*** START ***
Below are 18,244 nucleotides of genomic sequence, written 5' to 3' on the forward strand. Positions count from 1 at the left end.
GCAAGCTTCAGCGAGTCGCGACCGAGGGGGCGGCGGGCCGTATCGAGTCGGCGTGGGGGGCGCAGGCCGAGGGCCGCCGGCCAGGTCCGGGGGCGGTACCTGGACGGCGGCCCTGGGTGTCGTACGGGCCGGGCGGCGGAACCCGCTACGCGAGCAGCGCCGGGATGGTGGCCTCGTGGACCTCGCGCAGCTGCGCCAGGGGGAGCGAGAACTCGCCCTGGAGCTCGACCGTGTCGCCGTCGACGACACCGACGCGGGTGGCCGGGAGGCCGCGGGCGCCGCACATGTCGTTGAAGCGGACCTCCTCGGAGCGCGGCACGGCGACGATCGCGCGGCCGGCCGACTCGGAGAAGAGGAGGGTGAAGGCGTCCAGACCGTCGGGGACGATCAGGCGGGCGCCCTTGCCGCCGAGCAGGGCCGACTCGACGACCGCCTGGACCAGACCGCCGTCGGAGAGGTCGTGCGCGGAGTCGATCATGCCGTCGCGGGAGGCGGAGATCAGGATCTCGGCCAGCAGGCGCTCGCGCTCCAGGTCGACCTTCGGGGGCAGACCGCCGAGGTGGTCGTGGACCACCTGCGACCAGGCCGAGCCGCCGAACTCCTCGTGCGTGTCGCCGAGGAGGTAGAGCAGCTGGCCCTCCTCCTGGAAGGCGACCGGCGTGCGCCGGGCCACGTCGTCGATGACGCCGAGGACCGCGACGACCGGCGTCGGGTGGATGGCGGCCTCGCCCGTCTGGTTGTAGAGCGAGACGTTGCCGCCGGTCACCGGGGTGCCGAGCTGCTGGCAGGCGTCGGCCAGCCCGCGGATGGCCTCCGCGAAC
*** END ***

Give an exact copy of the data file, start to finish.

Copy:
Below are 18,244 nucleotides of genomic sequence, written 5' to 3' on the forward strand. Positions count from 1 at the left end.
GCAAGCTTCAGCGAGTCGCGACCGAGGGGGCGGCGGGCCGTATCGAGTCGGCGTGGGGGGCGCAGGCCGAGGGCCGCCGGCCAGGTCCGGGGGCGGTACCTGGACGGCGGCCCTGGGTGTCGTACGGGCCGGGCGGCGGAACCCGCTACGCGAGCAGCGCCGGGATGGTGGCCTCGTGGACCTCGCGCAGCTGCGCCAGGGGGAGCGAGAACTCGCCCTGGAGCTCGACCGTGTCGCCGTCGACGACACCGACGCGGGTGGCCGGGAGGCCGCGGGCGCCGCACATGTCGTTGAAGCGGACCTCCTCGGAGCGCGGCACGGCGACGATCGCGCGGCCGGCCGACTCGGAGAAGAGGAGGGTGAAGGCGTCCAGACCGTCGGGGACGATCAGGCGGGCGCCCTTGCCGCCGAGCAGGGCCGACTCGACGACCGCCTGGACCAGACCGCCGTCGGAGAGGTCGTGCGCGGAGTCGATCATGCCGTCGCGGGAGGCGGAGATCAGGATCTCGGCCAGCAGGCGCTCGCGCTCCAGGTCGACCTTCGGGGGCAGACCGCCGAGGTGGTCGTGGACCACCTGCGACCAGGCCGAGCCGCCGAACTCCTCGTGCGTGTCGCCGAGGAGGTAGAGCAGCTGGCCCTCCTCCTGGAAGGCGACCGGCGTGCGCCGGGCCACGTCGTCGATGACGCCGAGGACCGCGACGACCGGCGTCGGGTGGATGGCGGCCTCGCCCGTCTGGTTGTAGAGCGAGACGTTGCCGCCGGTCACCGGGGTGCCGAGCTGCTGGCAGGCGTCGGCCAGCCCGCGGATGGCCTCCGCGAAC